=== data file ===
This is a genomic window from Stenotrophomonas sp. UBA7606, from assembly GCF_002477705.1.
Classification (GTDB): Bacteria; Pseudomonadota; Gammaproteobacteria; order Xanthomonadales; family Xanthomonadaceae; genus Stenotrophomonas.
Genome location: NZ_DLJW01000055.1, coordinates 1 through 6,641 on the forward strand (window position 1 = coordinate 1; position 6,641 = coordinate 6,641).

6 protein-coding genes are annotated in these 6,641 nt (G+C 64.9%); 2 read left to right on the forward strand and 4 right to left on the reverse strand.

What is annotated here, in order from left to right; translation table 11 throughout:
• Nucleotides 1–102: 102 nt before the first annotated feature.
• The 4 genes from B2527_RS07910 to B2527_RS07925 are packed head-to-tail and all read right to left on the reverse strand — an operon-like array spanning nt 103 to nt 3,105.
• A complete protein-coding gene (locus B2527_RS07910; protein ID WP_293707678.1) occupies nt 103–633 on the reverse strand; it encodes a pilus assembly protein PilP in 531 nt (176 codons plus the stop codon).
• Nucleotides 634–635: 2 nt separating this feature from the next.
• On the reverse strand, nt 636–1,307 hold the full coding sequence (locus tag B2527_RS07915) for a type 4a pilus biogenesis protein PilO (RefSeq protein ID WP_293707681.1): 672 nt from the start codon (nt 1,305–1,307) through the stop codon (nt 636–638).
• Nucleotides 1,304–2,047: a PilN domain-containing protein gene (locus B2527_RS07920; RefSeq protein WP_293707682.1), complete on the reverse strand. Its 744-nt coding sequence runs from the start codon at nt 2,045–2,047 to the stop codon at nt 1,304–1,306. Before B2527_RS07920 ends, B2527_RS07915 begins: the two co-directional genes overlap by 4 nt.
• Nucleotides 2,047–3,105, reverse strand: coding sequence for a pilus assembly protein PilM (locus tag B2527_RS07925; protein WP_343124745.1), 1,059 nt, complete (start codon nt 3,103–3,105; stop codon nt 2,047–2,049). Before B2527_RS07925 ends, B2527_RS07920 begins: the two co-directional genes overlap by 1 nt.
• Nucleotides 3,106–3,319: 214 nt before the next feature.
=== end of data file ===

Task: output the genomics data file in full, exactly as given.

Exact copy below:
This is a genomic window from Stenotrophomonas sp. UBA7606, from assembly GCF_002477705.1.
Classification (GTDB): Bacteria; Pseudomonadota; Gammaproteobacteria; order Xanthomonadales; family Xanthomonadaceae; genus Stenotrophomonas.
Genome location: NZ_DLJW01000055.1, coordinates 1 through 6,641 on the forward strand (window position 1 = coordinate 1; position 6,641 = coordinate 6,641).

6 protein-coding genes are annotated in these 6,641 nt (G+C 64.9%); 2 read left to right on the forward strand and 4 right to left on the reverse strand.

What is annotated here, in order from left to right; translation table 11 throughout:
• Nucleotides 1–102: 102 nt before the first annotated feature.
• The 4 genes from B2527_RS07910 to B2527_RS07925 are packed head-to-tail and all read right to left on the reverse strand — an operon-like array spanning nt 103 to nt 3,105.
• A complete protein-coding gene (locus B2527_RS07910; protein ID WP_293707678.1) occupies nt 103–633 on the reverse strand; it encodes a pilus assembly protein PilP in 531 nt (176 codons plus the stop codon).
• Nucleotides 634–635: 2 nt separating this feature from the next.
• On the reverse strand, nt 636–1,307 hold the full coding sequence (locus tag B2527_RS07915) for a type 4a pilus biogenesis protein PilO (RefSeq protein ID WP_293707681.1): 672 nt from the start codon (nt 1,305–1,307) through the stop codon (nt 636–638).
• Nucleotides 1,304–2,047: a PilN domain-containing protein gene (locus B2527_RS07920; RefSeq protein WP_293707682.1), complete on the reverse strand. Its 744-nt coding sequence runs from the start codon at nt 2,045–2,047 to the stop codon at nt 1,304–1,306. Before B2527_RS07920 ends, B2527_RS07915 begins: the two co-directional genes overlap by 4 nt.
• Nucleotides 2,047–3,105, reverse strand: coding sequence for a pilus assembly protein PilM (locus tag B2527_RS07925; protein WP_343124745.1), 1,059 nt, complete (start codon nt 3,103–3,105; stop codon nt 2,047–2,049). Before B2527_RS07925 ends, B2527_RS07920 begins: the two co-directional genes overlap by 1 nt.
• Nucleotides 3,106–3,319: 214 nt before the next feature.